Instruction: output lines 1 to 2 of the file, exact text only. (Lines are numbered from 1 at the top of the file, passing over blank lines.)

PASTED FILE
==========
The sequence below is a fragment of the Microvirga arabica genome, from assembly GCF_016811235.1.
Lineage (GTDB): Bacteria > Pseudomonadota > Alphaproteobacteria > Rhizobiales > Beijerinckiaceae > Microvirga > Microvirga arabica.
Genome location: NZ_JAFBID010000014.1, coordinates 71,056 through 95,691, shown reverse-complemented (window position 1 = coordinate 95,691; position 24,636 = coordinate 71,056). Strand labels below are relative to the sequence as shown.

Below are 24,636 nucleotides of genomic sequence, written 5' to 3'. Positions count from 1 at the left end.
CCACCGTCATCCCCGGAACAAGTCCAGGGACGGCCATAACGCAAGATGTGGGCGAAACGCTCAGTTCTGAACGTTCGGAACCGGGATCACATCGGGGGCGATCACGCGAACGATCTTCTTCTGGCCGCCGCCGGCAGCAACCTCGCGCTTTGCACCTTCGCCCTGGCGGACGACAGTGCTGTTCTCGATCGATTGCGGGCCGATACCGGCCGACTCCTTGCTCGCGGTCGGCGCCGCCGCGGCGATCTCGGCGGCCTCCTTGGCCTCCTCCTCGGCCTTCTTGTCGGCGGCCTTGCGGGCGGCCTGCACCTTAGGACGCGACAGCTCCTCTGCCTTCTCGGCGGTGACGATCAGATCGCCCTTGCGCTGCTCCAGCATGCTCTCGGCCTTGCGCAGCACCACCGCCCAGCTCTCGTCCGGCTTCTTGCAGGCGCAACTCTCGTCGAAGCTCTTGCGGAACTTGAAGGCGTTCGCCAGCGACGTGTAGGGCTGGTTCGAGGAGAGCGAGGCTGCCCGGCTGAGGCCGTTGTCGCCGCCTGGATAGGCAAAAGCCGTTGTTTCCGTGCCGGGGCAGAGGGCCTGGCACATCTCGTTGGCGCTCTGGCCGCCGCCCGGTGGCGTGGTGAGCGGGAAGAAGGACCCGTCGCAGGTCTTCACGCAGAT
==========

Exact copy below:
The sequence below is a fragment of the Microvirga arabica genome, from assembly GCF_016811235.1.
Lineage (GTDB): Bacteria > Pseudomonadota > Alphaproteobacteria > Rhizobiales > Beijerinckiaceae > Microvirga > Microvirga arabica.